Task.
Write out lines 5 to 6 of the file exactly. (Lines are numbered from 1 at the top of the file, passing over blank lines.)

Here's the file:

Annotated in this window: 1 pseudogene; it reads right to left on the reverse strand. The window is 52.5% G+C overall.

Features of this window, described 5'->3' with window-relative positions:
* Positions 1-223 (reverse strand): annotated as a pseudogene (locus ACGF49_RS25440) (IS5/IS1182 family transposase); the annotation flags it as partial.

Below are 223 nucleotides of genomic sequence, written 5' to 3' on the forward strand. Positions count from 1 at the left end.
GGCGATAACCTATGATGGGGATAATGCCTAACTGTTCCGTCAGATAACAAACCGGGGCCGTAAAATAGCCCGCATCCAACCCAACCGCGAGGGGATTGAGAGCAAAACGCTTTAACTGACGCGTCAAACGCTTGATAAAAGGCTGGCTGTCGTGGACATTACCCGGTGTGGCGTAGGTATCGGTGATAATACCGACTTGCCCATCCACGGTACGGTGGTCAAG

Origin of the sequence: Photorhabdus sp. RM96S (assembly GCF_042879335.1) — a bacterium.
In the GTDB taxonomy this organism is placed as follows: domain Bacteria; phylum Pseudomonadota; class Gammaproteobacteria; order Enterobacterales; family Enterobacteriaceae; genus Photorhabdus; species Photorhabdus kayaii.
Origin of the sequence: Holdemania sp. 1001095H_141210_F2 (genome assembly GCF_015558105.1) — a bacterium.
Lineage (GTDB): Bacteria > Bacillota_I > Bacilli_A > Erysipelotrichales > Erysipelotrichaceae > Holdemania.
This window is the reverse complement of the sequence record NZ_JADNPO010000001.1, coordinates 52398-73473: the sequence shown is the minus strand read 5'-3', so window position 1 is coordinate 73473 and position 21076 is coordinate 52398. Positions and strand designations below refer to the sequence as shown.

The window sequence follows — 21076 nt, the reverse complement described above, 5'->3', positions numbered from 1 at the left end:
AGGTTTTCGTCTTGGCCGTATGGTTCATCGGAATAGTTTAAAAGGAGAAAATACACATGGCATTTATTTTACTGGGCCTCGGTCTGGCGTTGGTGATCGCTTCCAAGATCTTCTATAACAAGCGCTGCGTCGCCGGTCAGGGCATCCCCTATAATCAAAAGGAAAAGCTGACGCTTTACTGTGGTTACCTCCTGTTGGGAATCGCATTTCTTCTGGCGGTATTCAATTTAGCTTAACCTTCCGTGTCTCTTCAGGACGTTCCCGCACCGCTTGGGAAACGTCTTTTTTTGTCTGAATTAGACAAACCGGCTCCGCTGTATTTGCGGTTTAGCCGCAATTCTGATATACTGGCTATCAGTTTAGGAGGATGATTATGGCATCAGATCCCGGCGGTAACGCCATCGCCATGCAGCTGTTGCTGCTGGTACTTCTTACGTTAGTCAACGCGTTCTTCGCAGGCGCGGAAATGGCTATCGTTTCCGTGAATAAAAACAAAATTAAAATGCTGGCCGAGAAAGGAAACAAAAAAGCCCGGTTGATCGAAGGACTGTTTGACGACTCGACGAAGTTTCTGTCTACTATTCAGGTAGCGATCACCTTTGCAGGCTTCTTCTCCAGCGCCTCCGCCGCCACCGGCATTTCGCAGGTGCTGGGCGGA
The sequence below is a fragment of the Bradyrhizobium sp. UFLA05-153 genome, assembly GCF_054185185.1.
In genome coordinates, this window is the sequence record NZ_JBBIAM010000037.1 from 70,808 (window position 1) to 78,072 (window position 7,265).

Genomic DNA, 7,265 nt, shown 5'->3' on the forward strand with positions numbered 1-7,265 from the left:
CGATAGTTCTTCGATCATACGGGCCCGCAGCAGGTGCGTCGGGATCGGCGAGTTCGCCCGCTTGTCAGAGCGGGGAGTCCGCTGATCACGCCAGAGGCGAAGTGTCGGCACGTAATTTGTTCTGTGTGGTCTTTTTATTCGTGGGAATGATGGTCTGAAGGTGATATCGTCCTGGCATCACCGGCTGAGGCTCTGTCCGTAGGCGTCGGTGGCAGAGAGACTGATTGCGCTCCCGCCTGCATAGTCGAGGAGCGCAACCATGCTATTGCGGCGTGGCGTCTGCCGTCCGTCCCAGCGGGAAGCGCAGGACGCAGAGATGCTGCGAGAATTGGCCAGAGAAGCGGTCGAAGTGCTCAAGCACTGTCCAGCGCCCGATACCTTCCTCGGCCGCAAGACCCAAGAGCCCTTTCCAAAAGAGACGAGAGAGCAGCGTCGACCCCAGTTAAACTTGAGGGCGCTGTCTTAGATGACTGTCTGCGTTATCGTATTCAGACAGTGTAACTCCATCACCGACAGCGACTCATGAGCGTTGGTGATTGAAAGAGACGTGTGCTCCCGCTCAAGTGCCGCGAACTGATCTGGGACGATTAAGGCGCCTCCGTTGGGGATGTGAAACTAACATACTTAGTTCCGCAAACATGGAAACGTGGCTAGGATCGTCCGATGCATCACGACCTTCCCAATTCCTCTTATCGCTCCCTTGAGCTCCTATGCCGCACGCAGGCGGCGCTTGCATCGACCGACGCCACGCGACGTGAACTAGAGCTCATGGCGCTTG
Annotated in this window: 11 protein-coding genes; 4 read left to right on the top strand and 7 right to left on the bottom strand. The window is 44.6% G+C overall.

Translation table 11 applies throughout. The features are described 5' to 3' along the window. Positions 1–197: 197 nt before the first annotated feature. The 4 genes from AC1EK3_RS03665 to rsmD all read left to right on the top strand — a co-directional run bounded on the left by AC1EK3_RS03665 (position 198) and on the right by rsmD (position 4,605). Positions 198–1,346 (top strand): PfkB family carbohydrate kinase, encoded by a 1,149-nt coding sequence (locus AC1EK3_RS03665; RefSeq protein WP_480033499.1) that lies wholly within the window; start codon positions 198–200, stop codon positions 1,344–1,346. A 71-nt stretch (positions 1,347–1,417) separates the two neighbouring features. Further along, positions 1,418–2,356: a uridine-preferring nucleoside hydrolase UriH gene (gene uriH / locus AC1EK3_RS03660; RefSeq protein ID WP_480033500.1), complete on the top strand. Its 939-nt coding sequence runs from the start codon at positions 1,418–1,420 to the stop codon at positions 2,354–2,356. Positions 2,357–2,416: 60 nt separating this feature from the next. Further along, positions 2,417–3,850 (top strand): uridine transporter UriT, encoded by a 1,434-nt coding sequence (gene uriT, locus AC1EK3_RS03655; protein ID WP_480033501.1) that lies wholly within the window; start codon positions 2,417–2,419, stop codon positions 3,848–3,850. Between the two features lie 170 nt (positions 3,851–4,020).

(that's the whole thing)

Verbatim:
GGCGATAACCTATGATGGGGATAATGCCTAACTGTTCCGTCAGATAACAAACCGGGGCCGTAAAATAGCCCGCATCCAACCCAACCGCGAGGGGATTGAGAGCAAAACGCTTTAACTGACGCGTCAAACGCTTGATAAAAGGCTGGCTGTCGTGGACATTACCCGGTGTGGCGTAGGTATCGGTGATAATACCGACTTGCCCATCCACGGTACGGTGGTCAAG

Origin of the sequence: Photorhabdus sp. RM96S (assembly GCF_042879335.1) — a bacterium.